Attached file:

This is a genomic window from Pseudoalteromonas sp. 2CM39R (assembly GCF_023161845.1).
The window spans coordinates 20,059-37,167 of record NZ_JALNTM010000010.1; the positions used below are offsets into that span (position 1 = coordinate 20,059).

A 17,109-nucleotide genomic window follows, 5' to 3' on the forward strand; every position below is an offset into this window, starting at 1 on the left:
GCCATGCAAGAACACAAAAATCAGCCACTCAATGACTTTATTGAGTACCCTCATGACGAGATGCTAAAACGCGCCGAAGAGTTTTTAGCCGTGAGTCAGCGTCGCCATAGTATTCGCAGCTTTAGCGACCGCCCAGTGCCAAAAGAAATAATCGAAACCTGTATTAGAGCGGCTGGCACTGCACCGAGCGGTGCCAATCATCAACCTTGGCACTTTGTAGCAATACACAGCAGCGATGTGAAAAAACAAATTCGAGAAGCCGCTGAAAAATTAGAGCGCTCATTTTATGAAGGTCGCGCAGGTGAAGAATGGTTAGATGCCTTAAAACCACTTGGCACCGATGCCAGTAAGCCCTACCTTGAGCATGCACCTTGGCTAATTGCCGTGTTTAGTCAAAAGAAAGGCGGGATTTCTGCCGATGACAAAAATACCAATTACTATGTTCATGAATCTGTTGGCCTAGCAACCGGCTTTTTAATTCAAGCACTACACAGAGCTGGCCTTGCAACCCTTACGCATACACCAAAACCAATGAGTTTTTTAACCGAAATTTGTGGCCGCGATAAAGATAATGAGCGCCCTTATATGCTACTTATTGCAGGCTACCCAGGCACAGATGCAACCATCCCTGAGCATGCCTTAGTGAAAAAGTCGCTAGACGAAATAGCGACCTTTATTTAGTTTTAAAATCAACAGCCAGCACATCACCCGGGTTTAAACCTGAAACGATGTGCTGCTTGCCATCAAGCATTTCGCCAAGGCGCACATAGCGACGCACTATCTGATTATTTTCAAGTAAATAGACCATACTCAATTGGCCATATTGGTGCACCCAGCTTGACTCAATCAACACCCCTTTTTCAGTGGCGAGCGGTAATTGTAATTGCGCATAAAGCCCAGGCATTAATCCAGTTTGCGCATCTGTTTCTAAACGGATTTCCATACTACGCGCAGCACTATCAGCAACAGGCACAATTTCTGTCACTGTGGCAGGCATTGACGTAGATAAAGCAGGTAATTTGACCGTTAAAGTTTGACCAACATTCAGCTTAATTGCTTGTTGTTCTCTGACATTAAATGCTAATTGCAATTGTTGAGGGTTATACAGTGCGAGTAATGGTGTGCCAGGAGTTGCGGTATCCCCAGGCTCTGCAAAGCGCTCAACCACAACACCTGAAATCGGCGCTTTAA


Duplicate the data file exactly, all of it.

This is a genomic window from Pseudoalteromonas sp. 2CM39R (assembly GCF_023161845.1).
The window spans coordinates 20,059-37,167 of record NZ_JALNTM010000010.1; the positions used below are offsets into that span (position 1 = coordinate 20,059).

A 17,109-nucleotide genomic window follows, 5' to 3' on the forward strand; every position below is an offset into this window, starting at 1 on the left:
GCCATGCAAGAACACAAAAATCAGCCACTCAATGACTTTATTGAGTACCCTCATGACGAGATGCTAAAACGCGCCGAAGAGTTTTTAGCCGTGAGTCAGCGTCGCCATAGTATTCGCAGCTTTAGCGACCGCCCAGTGCCAAAAGAAATAATCGAAACCTGTATTAGAGCGGCTGGCACTGCACCGAGCGGTGCCAATCATCAACCTTGGCACTTTGTAGCAATACACAGCAGCGATGTGAAAAAACAAATTCGAGAAGCCGCTGAAAAATTAGAGCGCTCATTTTATGAAGGTCGCGCAGGTGAAGAATGGTTAGATGCCTTAAAACCACTTGGCACCGATGCCAGTAAGCCCTACCTTGAGCATGCACCTTGGCTAATTGCCGTGTTTAGTCAAAAGAAAGGCGGGATTTCTGCCGATGACAAAAATACCAATTACTATGTTCATGAATCTGTTGGCCTAGCAACCGGCTTTTTAATTCAAGCACTACACAGAGCTGGCCTTGCAACCCTTACGCATACACCAAAACCAATGAGTTTTTTAACCGAAATTTGTGGCCGCGATAAAGATAATGAGCGCCCTTATATGCTACTTATTGCAGGCTACCCAGGCACAGATGCAACCATCCCTGAGCATGCCTTAGTGAAAAAGTCGCTAGACGAAATAGCGACCTTTATTTAGTTTTAAAATCAACAGCCAGCACATCACCCGGGTTTAAACCTGAAACGATGTGCTGCTTGCCATCAAGCATTTCGCCAAGGCGCACATAGCGACGCACTATCTGATTATTTTCAAGTAAATAGACCATACTCAATTGGCCATATTGGTGCACCCAGCTTGACTCAATCAACACCCCTTTTTCAGTGGCGAGCGGTAATTGTAATTGCGCATAAAGCCCAGGCATTAATCCAGTTTGCGCATCTGTTTCTAAACGGATTTCCATACTACGCGCAGCACTATCAGCAACAGGCACAATTTCTGTCACTGTGGCAGGCATTGACGTAGATAAAGCAGGTAATTTGACCGTTAAAGTTTGACCAACATTCAGCTTAATTGCTTGTTGTTCTCTGACATTAAATGCTAATTGCAATTGTTGAGGGTTATACAGTGCGAGTAATGGTGTGCCAGGAGTTGCGGTATCCCCAGGCTCTGCAAAGCGCTCAACCACAACACCTGAAATCGGCGCTTTAA